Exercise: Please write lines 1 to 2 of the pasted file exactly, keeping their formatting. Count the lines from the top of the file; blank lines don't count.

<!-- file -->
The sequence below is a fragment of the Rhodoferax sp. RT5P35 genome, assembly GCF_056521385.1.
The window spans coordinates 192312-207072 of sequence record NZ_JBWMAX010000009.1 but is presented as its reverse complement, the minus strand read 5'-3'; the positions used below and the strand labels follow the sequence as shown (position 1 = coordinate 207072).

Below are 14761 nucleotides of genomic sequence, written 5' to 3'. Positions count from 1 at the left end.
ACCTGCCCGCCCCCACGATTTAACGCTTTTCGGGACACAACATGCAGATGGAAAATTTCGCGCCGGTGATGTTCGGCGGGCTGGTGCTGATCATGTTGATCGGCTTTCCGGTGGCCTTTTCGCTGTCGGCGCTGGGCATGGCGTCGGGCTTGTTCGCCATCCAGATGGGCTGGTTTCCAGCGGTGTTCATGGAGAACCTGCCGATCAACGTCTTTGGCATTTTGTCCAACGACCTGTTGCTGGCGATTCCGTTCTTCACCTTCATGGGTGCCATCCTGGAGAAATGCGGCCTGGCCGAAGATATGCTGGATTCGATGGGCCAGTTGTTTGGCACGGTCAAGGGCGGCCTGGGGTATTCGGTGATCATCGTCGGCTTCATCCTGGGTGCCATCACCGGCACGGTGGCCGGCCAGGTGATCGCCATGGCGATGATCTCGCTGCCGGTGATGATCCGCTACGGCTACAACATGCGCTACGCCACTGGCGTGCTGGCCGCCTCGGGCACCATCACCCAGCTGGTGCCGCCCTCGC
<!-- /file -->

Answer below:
The sequence below is a fragment of the Rhodoferax sp. RT5P35 genome, assembly GCF_056521385.1.
The window spans coordinates 192312-207072 of sequence record NZ_JBWMAX010000009.1 but is presented as its reverse complement, the minus strand read 5'-3'; the positions used below and the strand labels follow the sequence as shown (position 1 = coordinate 207072).